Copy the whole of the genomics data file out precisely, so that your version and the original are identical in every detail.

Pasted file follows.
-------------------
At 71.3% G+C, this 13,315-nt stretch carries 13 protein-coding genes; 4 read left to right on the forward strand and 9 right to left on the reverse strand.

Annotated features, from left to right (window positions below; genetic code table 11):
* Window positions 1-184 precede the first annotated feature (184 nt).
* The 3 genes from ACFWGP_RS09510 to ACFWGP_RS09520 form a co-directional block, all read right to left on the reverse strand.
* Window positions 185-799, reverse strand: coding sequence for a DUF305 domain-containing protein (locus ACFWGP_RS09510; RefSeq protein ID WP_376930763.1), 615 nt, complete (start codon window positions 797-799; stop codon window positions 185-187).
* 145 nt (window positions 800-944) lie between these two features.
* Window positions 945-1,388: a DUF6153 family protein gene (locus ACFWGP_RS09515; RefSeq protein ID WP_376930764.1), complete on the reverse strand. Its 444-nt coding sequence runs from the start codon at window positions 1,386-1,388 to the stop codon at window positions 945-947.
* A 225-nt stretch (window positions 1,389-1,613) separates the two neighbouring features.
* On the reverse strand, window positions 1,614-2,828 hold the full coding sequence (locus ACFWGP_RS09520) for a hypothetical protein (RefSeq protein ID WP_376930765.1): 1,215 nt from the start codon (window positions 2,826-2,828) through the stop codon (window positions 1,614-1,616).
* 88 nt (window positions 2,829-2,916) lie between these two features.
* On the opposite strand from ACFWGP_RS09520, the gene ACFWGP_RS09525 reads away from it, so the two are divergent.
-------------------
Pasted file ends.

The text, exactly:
At 71.3% G+C, this 13,315-nt stretch carries 13 protein-coding genes; 4 read left to right on the forward strand and 9 right to left on the reverse strand.

Annotated features, from left to right (window positions below; genetic code table 11):
* Window positions 1-184 precede the first annotated feature (184 nt).
* The 3 genes from ACFWGP_RS09510 to ACFWGP_RS09520 form a co-directional block, all read right to left on the reverse strand.
* Window positions 185-799, reverse strand: coding sequence for a DUF305 domain-containing protein (locus ACFWGP_RS09510; RefSeq protein ID WP_376930763.1), 615 nt, complete (start codon window positions 797-799; stop codon window positions 185-187).
* 145 nt (window positions 800-944) lie between these two features.
* Window positions 945-1,388: a DUF6153 family protein gene (locus ACFWGP_RS09515; RefSeq protein ID WP_376930764.1), complete on the reverse strand. Its 444-nt coding sequence runs from the start codon at window positions 1,386-1,388 to the stop codon at window positions 945-947.
* A 225-nt stretch (window positions 1,389-1,613) separates the two neighbouring features.
* On the reverse strand, window positions 1,614-2,828 hold the full coding sequence (locus ACFWGP_RS09520) for a hypothetical protein (RefSeq protein ID WP_376930765.1): 1,215 nt from the start codon (window positions 2,826-2,828) through the stop codon (window positions 1,614-1,616).
* 88 nt (window positions 2,829-2,916) lie between these two features.
* On the opposite strand from ACFWGP_RS09520, the gene ACFWGP_RS09525 reads away from it, so the two are divergent.